Thursday, April 7, 2011

Racing in the rain

I believe the older I get the wiser I get.  However, I'm sure the younger generation may call "wiser" "softer" instead with regard to training/racing in the rain.  Personally, I don't ride in the rain if I don't have to..because I really don't like it..which is primarily why I don't.  Think about it, what is there to like about riding in the rain:
a. a steady stream of water pouring into your mouth from the rider in front of you
b. reduced visibility even w/ goggles/glasses treated with anti-fog and water repellant
c. cold/bone chilling rides once you're wet (especially if you stop for even a minute)
d. you can't slow down and brake as well
e. you'll lose traction when climbing steep hills
f. you have a chance of washing out/falling on a turn
g. painted road surfaces are like ice
h. metal bridge grates are slippier than ice
i. you increase your chance of flats
j. the rain gets in your bottom bracket, wheels, computers, etc.
k. drivers on the road can't see you as well
l. your nice clean bike gets all gunked up
m. it's slower riding because of the added weight and resistance
n. etc.

I could go on and on with the list..really, it's not that hard.  But, there is probably one advantage to training/riding in the rain that trumps all of the above..and that is: it's the best preparation there is for racing in the rain..when you MUST.  I recently queried my friend, and Cat 2 racer, Jason Wood on riding in the rain.  Jason rides in all-weather: sleet, rain, snow, heat, cold, etc.    Here's what he said re: racing in the rain, "Racing in the rain and mud is more about mindset than anything.  Remember, everyone has the same conditions so if you can enjoy it you will have a mental edge that could help you."  I have no reason to believe that statement isn't 100% correct/dead-on.

Here are a few great tips that Jason gave me that I'd like to pass on as well (my comments in parenthesis):

a.  I would definitely wear clear lenses.  They fog up quickly though, so I would recommend going to the store and getting some anti-fog stuff to put on the lenses beforehand.  (Oh, little advice from scuba diving..spit works pretty good as an anti-fog solution.  Just rinse it off after spitting.  If that grosses you out, Windex works ok too)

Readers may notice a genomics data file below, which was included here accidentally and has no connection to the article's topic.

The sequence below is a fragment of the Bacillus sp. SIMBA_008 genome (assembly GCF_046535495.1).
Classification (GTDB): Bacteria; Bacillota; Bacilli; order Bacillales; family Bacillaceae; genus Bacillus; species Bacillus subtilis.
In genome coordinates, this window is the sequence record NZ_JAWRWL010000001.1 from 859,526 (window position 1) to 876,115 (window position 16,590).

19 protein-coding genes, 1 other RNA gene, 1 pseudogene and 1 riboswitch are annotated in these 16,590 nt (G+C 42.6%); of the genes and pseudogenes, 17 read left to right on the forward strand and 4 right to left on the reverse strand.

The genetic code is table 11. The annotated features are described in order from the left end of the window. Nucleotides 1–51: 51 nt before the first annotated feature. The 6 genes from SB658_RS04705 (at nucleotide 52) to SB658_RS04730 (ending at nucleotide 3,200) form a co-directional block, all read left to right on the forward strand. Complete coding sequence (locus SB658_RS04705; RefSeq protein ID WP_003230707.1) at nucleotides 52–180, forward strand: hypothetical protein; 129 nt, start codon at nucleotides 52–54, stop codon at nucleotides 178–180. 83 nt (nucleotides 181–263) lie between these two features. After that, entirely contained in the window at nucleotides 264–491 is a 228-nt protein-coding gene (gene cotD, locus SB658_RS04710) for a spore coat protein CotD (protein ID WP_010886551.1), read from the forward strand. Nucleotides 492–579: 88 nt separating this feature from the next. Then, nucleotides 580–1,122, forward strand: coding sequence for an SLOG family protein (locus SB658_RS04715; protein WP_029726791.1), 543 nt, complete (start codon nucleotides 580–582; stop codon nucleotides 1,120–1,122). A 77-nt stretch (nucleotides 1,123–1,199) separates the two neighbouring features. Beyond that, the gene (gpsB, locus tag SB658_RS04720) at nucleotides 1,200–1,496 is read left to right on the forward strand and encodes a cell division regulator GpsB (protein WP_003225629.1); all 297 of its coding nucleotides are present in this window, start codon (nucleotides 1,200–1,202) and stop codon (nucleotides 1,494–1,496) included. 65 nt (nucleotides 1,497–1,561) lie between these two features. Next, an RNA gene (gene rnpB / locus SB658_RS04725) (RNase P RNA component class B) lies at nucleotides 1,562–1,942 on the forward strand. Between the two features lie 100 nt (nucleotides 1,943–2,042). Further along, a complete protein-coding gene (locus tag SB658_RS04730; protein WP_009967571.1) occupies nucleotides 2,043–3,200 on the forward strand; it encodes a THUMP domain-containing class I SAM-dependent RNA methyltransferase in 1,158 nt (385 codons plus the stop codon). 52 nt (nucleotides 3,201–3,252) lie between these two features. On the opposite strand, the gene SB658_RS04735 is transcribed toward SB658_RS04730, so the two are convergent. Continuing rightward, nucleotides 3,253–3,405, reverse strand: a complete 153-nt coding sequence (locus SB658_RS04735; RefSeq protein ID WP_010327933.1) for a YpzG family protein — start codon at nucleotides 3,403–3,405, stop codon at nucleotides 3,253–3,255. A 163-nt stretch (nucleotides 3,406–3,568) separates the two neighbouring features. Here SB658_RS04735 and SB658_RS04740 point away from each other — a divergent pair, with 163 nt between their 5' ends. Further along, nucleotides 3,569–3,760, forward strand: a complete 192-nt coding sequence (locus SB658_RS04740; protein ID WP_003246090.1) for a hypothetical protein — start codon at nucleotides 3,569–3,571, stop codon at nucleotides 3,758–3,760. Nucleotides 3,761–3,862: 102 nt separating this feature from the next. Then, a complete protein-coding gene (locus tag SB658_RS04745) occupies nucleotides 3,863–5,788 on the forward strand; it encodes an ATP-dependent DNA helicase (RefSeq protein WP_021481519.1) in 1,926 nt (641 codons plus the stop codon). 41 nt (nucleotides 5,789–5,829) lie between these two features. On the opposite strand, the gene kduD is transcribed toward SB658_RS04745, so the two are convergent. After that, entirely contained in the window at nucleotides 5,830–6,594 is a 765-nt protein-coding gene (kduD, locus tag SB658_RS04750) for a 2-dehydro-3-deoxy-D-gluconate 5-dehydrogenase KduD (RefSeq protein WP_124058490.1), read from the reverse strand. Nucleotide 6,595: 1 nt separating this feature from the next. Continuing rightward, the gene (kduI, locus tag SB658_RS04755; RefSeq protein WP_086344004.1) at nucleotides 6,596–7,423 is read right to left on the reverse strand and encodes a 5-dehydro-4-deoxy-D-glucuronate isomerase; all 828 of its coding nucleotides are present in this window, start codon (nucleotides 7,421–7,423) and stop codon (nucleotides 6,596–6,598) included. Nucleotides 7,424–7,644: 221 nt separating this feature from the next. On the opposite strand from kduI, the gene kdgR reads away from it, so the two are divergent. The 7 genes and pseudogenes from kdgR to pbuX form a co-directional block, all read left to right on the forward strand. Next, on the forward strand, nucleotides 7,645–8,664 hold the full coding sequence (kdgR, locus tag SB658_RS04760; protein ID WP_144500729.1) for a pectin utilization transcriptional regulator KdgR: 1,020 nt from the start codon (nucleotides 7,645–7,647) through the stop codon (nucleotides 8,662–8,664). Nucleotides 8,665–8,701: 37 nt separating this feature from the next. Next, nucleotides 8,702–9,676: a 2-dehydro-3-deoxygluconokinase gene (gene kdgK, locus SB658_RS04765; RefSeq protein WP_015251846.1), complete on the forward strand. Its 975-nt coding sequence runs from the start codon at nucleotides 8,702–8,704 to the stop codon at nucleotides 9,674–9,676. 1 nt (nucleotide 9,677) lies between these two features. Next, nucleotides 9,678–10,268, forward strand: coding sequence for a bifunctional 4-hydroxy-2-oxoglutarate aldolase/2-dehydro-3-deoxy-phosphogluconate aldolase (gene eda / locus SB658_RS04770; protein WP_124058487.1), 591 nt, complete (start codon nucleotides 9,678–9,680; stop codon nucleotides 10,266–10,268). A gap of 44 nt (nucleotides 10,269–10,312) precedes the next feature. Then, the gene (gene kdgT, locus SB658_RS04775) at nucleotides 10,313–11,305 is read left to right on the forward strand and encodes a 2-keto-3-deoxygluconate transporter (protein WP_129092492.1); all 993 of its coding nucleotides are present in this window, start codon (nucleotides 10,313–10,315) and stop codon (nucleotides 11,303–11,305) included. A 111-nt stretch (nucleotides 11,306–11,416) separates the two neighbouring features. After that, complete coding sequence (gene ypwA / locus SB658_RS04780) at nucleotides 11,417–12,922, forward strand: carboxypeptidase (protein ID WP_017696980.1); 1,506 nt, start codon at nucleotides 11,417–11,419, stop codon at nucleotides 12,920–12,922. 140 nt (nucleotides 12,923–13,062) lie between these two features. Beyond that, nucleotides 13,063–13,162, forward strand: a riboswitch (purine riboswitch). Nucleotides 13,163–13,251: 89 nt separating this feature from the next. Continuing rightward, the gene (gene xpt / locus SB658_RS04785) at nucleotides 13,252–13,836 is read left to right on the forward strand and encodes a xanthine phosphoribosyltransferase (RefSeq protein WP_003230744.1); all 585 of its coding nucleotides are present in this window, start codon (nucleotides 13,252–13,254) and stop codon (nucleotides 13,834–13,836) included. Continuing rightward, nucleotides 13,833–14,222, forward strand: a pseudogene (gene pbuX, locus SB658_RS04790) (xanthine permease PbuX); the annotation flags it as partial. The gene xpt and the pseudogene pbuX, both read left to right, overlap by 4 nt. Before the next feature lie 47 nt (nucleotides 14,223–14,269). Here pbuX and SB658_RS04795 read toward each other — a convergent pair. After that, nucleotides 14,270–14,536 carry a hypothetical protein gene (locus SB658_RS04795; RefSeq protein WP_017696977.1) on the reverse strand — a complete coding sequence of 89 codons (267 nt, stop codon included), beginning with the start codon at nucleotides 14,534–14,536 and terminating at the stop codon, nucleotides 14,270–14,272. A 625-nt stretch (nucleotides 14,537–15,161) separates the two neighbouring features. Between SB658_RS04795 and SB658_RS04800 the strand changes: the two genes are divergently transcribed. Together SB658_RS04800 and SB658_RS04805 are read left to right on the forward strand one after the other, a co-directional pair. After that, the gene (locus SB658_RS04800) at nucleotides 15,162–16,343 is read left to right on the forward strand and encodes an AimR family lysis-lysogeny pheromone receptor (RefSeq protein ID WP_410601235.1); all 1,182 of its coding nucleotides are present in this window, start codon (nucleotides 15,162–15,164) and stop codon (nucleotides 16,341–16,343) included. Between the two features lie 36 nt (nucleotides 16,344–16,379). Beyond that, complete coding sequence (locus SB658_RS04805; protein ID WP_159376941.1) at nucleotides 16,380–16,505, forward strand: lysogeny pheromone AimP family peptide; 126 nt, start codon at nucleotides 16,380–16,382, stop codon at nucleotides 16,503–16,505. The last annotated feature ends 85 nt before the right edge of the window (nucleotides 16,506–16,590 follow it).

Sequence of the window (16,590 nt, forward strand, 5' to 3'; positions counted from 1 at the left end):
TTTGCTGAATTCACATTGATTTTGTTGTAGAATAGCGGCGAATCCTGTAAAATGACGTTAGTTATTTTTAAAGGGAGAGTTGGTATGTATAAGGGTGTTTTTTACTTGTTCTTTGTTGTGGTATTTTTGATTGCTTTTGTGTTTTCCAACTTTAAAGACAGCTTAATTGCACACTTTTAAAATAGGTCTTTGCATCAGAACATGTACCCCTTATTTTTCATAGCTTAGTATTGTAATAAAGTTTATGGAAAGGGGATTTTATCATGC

b.  If it is cold I would wear a rain jacket, if it is warm I would not.  Being wet in a race is only an issue if it is cold.  (Every rain jacket that I've ever purchased, including Goretex jackets, make me wetter with sweat than from the rain.  So, find one that breathes well..with underarm vents)

c.  Aero booties are great for wet races to keep the feet dry a little longer. If it is really warm I wouldnt wear them, but if it is 50F or less I would likely wear them.  (Don't wear the big/bulky winter booties..they'll feel like Frankenstein monster boots when wet)

d.  Lower your tire pressure a fraction because of the gravel roads but you dont want it too low because you could end up with a pinch flat.  Gravel roads and rain make it a tough decision about what to do about tire pressure.  Maybe just go about 10psi lower then you normally do.  As long as there has been a good rain to clear all of the oil off the road, cornering on wet roads is no different then cornering on dry roads. Just be careful if it is just lightly raining, because that is when the oil just sits on the road, then conditions can be dangerous. As long as it pours, or at least rains steadily for a while before the start- the corners will be fine.

e. Steep climbs on gravel will likely be easier seated if its wet, dry wont be an issue, unless its REALLY steep then you may have a problem standing.  But, one thing I've experienced on gravel, after rain, is some spots get really really soft.  It may feel like you are riding through sand for some sections which takes good power and balance to get through it.  Just be patient in it and dont over react in these situations.

f.  I usually keep my bottles open when I'm riding so i dont have to fuss with pulling out the spout when I want to drink.  But, if its muddy/rainy I'd make sure to keep them closed when they are on your bike so they dont collect dirt and road debris in them.  (Funny, out in Lancaster PA you better have a cap that goes over your water bottle spout or you'll be drinking cow dung for the first few sips when it's raining and you're racing on their country roads.  Been there done that.)

g.  If you're racing a course like Battenkill, this is the one race I'd carry an extra tube with me- and another CO2.  (Oh, I will)

h. Practice riding in the rain when it's warm.  Work on cornering.  You can go much faster than you think.  (Do I have to Jason? ha)

Anyway, Jason is right, the only way to get better at racing in the rain is to practice/train in the rain.  Shouldn't be hard to find a rainy day to ride/train in get out there.

Power ON! Coach Rob


mattstephenskc said...

Sounds like I am totally screwed tomorrow. Riding in my first ever race... only been road-riding since October. Forecast is showing mid-50s and light rain beginning at the start of the race and getting heavier throughout the morning. 52 miles. I literally am just hoping to finish w/o crashing or freezing. Damned no refund policy.

Unknown said...

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